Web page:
“We tend to assume that if a story is being covered by major news networks, it’s because journalists have decided that the story is important. But thanks to Fox News, that’s not always true.
The network was specifically created to generate scandals that would hurt Democrats and help Republicans. And because most major networks pay attention to what happens in conservative media, those pseudoscandals end up creeping into mainstream coverage.
The result is a media ecosystem that advantages Republicans by paying disproportionate attention to right-wing talking points.
Vox.com is a news website that helps you cut through the noise and understand what’s really driving the events in the headlines.” Check out http://www.vox.com.
William Shakespeare wrote “beware the ides of March” in his play Julius Caesar. A soothsayer warns Caesar to beware the Ides, two acts later Caesar is assassinated. In the play and reality, Julius Caesar was assassinated on the Ides of March, March 15 in the year 44 BC.
Ides derives from a Latin word, meaning “to divide”. In the ancient Roman calendar every month had an ides. In March, May, July and October Ides fell on the 15th, the 13th of every other month marked the Ides. Ancient Rome meant for Ides to mark full moons within calendar months, a concept which soon ran afoul of unapologetic differences in lengths of calendar and lunar months. In Rome the Ides of March resembled our modem day deadline to file income tax, Romans considered March 15 a annual deadline for settling debt.
By penning caution to Caesar in the play Julius Caesar, Shakespeare immortalized the Ides of March 15. Fear not, Julius Caesar’s coincidental demise on the Ides of March is nothing more than a historical footnote. Superstition has nothing to worry about.
In January 2019 natural history photographer Clay Bolt captured images of Wallace’s Giant Bee. Considered one of the 25 “most wanted lost” species by Global Wildlife Conservation’s Search for Lost Species initiative, Wallace’s Giant Bee hadn’t been seen in 38 years. Thirty eight years is a long time to miss Wallace’s 6 cm wingspan, science considered the species extinct. Bolt said –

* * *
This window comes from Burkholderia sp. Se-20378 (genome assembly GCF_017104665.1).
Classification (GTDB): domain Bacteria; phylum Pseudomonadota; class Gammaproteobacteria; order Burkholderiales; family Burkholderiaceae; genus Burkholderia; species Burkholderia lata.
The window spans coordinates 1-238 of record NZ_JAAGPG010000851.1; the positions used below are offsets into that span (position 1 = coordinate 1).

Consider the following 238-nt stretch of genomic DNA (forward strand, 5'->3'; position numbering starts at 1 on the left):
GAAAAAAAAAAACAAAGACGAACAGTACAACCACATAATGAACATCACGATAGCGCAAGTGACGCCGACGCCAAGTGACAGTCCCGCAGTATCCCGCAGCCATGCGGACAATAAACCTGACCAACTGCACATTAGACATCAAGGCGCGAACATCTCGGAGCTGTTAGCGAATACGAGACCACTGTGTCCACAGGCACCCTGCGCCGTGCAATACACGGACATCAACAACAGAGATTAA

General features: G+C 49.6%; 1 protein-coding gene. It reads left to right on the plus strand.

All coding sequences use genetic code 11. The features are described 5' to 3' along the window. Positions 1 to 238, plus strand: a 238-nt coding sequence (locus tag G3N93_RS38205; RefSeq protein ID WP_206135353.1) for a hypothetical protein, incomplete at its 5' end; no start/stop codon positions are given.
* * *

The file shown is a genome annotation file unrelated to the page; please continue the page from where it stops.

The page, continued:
“It was absolutely breathtaking to see this ‘flying bulldog’ of an insect that we weren’t sure existed anymore.
To see how beautiful and big the species is in real life, to hear the sound of its giant wings thrumming as it flew past my head, was just incredible.”
Discovered in 1858 on the Indonesian island of Bacan by British entomologist and namesake Alfred Russell Wallace (1823-1913), the last sighting of Wallace’s Giant Bee (Megachile pluto) occurred in 1981 when American entomologist Adam C. Messer documented six nests in Indonesia. Two specimens found in February and September of 2018 sold on eBay without a twinge of lost species conscience. Clay Bolt’s capture, imaging and release of a single female giant bee affirm the tenacity of waning species.
Elusive Wallace behemoths build nests inside active tree dwelling termite colonies. With impressive jaws, females collect and spit out balls of tree resin, forming protective compartments within termite domain. Giant bees depend on low lying forests for resin and termite colonies. Little as we know about resin ball spitting tree dwelling termite colony squatter Indonesian giant bees, science begs us to realize how remarkable it is to photograph one.
If the Republic of Turkmenistan draws a blank you’re not alone. Geography of the former Soviet Union and Central Asia lean toward murky guesses at best. If it helps Turkmenistan is bordered by Kazakhstan to the northwest, Uzbekistan to the north and east, Afghanistan to the southeast, Iran to the south and southwest, the Caspian Sea to the west. Annexed by the Russian Empire in 1881, named Turkmen Soviet Socialist Republic in 1925, Turkmenistan gained independence in 1991 upon dissolution of the Soviet Union. Today, with a population of barely 6 million, Turkmenistan is one of the most sparsely populated places in Asia.
In 1971 Russian geologists thought they’d found a substantial oil field near the village of Derweze, Turkmenistan (commonly know as Darvaza) Engineers quickly moved in, made camp and started drilling to assess oil reserves. What they found was a massive natural gas pocket, the ground collapsed swallowing drill rigs and the work camp. Worried lethal methane gas could poison nearby residents, authorities set the pit ablaze. They thought it would burn itself out in a few weeks. Over 50 years later, fire rages on.
Known today as the gate or portal to Hell, virtually all tourism in Turkmenistan is attributed to viewing the Darvaza Crater. No one knows how long it will burn, but geologists suggest it’s one of the largest natural gas reservoirs in the world.
Take a moment to ponder timelapse perfection by Lucie Debelkova – https://www.youtube.com/channel/UClDKSZTXcuOz4lC_Zv183Ng Lucie travelled along ancient trade routes from the Atlas mountains, across the Sahara to Marrakech during darkest Moon phases to capture night skies without light pollution. Dark skies reveal the Milky Way of our ancestors – mesmerizing, irrefutable and bristling with thought provoking imagination.